Out Of Options
The Japanese government confirmed today that it will eventually dump the radioactive water stored at the site of the Fukushima Daiichi nuclear power plant back into the sea.
The Friday announcement comes after years of debate over how to manage the contaminated water accumulating at the site of the plant, which was destroyed by a 2011 tsunami and went into meltdown. The dumping will likely begin by 2022, Agence France-Presse reports, which is right around when the plant’s water tanks would reach capacity and overflow on their own.
There are other viable options out there, like continuing to build storage tanks for the water and holding it until it becomes less radioactive. But now Japanese officials say dumping the water is the best course of action.
“We can’t postpone a decision on the plan to deal with the… processed water, to prevent delays in the decommission work of the Fukushima Daiichi nuclear power plant,” Chief Cabinet Secretary Katsunobu Kato said at a press conference, per AFP.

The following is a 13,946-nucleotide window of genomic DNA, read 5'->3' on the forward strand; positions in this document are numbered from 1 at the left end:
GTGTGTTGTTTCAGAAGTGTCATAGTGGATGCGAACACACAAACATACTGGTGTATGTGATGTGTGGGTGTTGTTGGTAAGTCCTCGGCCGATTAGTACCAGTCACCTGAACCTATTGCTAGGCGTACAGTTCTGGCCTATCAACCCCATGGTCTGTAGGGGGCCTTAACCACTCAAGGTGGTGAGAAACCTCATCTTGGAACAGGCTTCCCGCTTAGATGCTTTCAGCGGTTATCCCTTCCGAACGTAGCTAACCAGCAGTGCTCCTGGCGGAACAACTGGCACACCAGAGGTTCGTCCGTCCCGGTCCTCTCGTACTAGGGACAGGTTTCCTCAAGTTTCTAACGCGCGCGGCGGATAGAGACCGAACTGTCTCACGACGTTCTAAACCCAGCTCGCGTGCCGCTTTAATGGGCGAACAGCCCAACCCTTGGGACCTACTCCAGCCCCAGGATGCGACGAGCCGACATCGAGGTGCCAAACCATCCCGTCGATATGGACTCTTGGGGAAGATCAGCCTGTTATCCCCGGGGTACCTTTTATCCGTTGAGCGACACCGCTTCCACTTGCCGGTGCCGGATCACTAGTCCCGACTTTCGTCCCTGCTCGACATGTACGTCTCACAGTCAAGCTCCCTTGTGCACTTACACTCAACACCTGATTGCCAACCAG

That said, the dumping process could take decades, AFP reports. Experts have warned that the water is too dangerous to drop into the sea, so it will be diluted with clean seawater before it’s disposed of.
Over the next 30 years, the water will continue to be filtered, diluted, and gradually released, a process that officials say is sufficient to bring it down to a safe level of radioactivity.
READ MORE: Japan to release treated Fukushima water into sea: reports [Agence France-Presse]
More on Fukushima: Experts: Fukushima Water Is Too Dangerous to Dump Into the Sea
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